January 10, 1996
Nothing sends a cold shiver of fear into a ski resort exec’s heart more than a few days, or, worse, a week or two, without any significant snowfall. It’s during these dry times when resort spin doctors earn their pay. Before early January’s generous snowstorms, things were getting a little edgy for many Colorado resorts as Front Range recreationists began making tee times at Denver golf courses instead of reservations at mountain resorts. However, perception often supersedes fact when snowfall is the topic.
According to Nolan Doeskin, assistant state climatologist at Colorado State University, “last year (at this time) was even sunnier, even warmer and less snowier than this year.” And last season was considered a banner snow year in Colorado. Doeskin pointed out that this time of year is crucial to ski resorts economically. “Skiers pay full price (for lift tickets) and they want them to have a good experience.” With skiers often paying in excess of $40 for a lift ticket, resorts are under the gun to produce good conditions, which explains their huge investment in snowmaking equipment. Pictured above are several of Steamboat’s snowmakers at work.
While many resorts, particularly those in the central and northern Rocky Mountains, experienced excellent early season snows, many southern Colorado and northern New Mexico resorts were bypassed by storms, not only in November and December, but by early January’s storms as well. Most noticeable are Wolf Creek and Taos, N.M., the former Colorado’s snowfall king, but languishing at an unheard-of 28-inch base as of Jan. 7; the latter a perennial sure bet for excellent snowfall, but also sporting a mere 28-inch base. Near-record precipitation was experienced in the northern Rockies before the first of the year, leaving Idaho and Montana resorts with very good early season snow. However, the Lake Tahoe/Reno area seems to have been bypassed. As of Jan. 6, Weather Services Corp. was reporting the following snow depths:
- Snowbird, Utah – 78 inches
- Park City, Utah – 54 inches
- Alta, Utah – 77 inches
- Big Sky, Mont. – 60-84 inches
- Bridger Bowl, Mont. – 30-65 inches
- Sun Valley, Idaho – 26-49 inches
- Northstar at Tahoe – 14-25 inches
Colorado Ski Country’s partial Jan. 7 report:
- Copper Mountain – 63 inches
- Loveland Basin – 71 inches
- Winter Park – 75 inches
All in all, said Doeskin, the snow gods are behaving fairly normally this season. After the drought of 1976-77, the worst snow year in memory in the region, the Rocky Mountains have been blessed with very good early season (i.e. before Jan. 1) snow. This year, however, the Pacific Ocean has not produced southwest storms, leaving southern Rocky Mountain resorts high and dry.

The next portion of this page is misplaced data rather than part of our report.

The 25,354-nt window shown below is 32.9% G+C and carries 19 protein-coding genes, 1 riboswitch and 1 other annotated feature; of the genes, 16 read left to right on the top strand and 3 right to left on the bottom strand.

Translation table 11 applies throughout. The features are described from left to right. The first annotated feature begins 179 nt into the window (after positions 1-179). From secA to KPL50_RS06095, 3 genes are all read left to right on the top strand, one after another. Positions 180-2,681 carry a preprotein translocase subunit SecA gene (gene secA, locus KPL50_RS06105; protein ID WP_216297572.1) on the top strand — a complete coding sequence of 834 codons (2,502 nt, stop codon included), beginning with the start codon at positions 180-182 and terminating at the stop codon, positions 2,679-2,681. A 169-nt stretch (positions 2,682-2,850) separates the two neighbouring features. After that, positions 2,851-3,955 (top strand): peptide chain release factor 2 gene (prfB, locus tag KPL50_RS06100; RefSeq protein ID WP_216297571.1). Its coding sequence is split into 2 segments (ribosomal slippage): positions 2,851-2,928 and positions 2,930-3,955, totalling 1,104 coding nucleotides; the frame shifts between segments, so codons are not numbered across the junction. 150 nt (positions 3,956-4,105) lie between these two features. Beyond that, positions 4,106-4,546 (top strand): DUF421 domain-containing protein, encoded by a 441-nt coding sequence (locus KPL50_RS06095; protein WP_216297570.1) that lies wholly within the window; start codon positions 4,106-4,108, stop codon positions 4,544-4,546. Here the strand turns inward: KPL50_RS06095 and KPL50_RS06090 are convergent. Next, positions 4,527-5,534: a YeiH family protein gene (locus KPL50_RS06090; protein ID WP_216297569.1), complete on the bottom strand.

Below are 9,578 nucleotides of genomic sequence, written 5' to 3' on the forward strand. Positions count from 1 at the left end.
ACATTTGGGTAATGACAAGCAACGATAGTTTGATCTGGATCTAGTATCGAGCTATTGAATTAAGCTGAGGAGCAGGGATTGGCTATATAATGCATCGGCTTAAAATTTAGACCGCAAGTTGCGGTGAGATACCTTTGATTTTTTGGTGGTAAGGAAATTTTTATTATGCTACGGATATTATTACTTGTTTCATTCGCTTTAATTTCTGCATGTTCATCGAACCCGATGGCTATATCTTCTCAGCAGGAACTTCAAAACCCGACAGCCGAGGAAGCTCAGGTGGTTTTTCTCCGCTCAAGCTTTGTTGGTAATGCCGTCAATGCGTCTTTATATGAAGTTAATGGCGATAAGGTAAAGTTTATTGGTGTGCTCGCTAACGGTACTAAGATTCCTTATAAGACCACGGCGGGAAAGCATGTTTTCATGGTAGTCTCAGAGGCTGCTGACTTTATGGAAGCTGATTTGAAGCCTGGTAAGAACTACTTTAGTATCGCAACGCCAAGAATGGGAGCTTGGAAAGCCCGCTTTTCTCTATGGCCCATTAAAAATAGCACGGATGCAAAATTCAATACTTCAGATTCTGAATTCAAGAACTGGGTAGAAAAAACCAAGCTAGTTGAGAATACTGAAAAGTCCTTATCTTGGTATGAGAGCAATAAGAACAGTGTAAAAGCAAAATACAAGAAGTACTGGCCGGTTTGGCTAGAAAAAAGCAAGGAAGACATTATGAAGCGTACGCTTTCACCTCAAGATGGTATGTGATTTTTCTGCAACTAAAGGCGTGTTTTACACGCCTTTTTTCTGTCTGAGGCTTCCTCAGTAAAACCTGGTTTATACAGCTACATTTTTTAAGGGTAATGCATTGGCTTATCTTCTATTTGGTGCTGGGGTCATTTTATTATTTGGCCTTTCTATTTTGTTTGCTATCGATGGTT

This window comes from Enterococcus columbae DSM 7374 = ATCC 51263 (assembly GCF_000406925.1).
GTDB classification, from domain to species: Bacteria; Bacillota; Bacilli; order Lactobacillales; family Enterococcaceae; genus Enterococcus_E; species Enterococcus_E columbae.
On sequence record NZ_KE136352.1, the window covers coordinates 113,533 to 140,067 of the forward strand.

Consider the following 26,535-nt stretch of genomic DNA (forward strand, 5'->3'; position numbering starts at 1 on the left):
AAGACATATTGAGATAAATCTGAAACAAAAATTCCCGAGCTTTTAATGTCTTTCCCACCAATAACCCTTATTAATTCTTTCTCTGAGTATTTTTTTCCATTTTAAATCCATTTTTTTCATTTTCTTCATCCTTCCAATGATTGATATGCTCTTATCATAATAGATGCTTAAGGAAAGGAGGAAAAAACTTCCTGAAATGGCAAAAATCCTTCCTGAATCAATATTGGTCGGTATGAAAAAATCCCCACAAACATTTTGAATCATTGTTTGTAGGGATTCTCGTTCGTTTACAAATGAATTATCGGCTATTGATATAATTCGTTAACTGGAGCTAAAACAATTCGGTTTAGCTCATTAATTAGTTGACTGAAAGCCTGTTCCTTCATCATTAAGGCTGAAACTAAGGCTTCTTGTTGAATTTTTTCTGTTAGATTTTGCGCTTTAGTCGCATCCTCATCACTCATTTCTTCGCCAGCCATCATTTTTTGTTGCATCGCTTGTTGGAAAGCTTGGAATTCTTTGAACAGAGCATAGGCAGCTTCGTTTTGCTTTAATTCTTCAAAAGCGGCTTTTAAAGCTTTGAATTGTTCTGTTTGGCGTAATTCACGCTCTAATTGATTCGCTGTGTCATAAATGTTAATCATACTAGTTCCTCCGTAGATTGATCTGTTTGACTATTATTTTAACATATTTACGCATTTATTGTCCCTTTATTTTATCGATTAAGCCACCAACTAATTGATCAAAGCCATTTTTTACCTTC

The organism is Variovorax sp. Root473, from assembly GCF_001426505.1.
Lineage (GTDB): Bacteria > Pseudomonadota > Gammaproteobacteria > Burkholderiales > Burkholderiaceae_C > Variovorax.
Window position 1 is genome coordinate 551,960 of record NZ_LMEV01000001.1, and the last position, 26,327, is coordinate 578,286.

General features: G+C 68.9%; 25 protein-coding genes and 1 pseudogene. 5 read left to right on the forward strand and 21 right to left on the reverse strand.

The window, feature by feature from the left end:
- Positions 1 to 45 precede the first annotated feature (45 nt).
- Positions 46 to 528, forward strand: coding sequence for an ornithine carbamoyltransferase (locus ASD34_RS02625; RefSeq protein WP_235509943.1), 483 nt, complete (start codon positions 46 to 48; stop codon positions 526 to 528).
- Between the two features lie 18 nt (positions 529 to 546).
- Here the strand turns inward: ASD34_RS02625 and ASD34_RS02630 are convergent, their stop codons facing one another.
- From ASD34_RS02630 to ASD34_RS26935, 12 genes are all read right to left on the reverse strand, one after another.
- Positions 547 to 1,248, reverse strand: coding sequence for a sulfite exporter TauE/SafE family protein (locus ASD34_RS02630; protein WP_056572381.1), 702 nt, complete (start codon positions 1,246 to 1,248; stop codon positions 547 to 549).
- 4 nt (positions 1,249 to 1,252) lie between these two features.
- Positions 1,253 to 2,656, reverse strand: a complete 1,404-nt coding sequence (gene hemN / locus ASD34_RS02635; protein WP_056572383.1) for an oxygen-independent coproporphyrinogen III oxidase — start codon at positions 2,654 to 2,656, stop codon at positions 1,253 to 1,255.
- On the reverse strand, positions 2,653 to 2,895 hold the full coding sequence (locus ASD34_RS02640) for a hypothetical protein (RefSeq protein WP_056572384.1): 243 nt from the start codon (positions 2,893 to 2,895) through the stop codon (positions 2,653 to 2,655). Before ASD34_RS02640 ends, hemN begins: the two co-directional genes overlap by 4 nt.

Climatologically speaking, snowbirds set their sights on the Pacific when anticipating storms. Storms form over the Pacific, said Doeskin, whenever north-south temperature gradients occur, combined with fluctuations in the jet stream pattern, which moves systems along. The N-S gradients are maximized during mid-winter when the poles are at their coldest, concentrating temperature differences at mid-latitudes.
The big weather event of the past several years was, of course, El Niñ, the Pacific wind and ocean current which cooled off last summer. El Niñ, said Doeskin, may have been associated with more moisture falling in the southern Rockies, although he hesitated in making a direct correlation between El Niñ and Rocky Mountain snowfall.
Long-range snow predictions for the Rocky Mountains is still a matter of “flipping the coin,” said Doeskin. He noted that Colorado has an edge over other western and Rocky Mountain states because of elevation. “We don’t lose snow during the winter,” while lower elevation ski areas may experience melting snow. Earlier this season, he pointed out, lots of snow fell in the Pacific Northwest, but warm temperatures melted much of it.
Over the last 20 years, observed Doeskin, January generally has been a lull period, with usually one monstrous storm. February is also dry, although last year Breckenridge received 7 feet of snow in five days and nothing more all month. March through April tends to stormy throughout, but the snow is wetter and heavier.
Invariably, during a dry spell, resorts will call on less-scientific ways of either forecasting or generating snowfalls. Native Americans will be called in to perform snow dances, city councils will pass resolutions demanding snow and the behavior of elk, deer and bear will be scrutinized for clues. In the end, however, Mother Nature herself must cooperate. As the first big snowstorm of 1996 passes into memory, we’ll be watching the skies for more snow.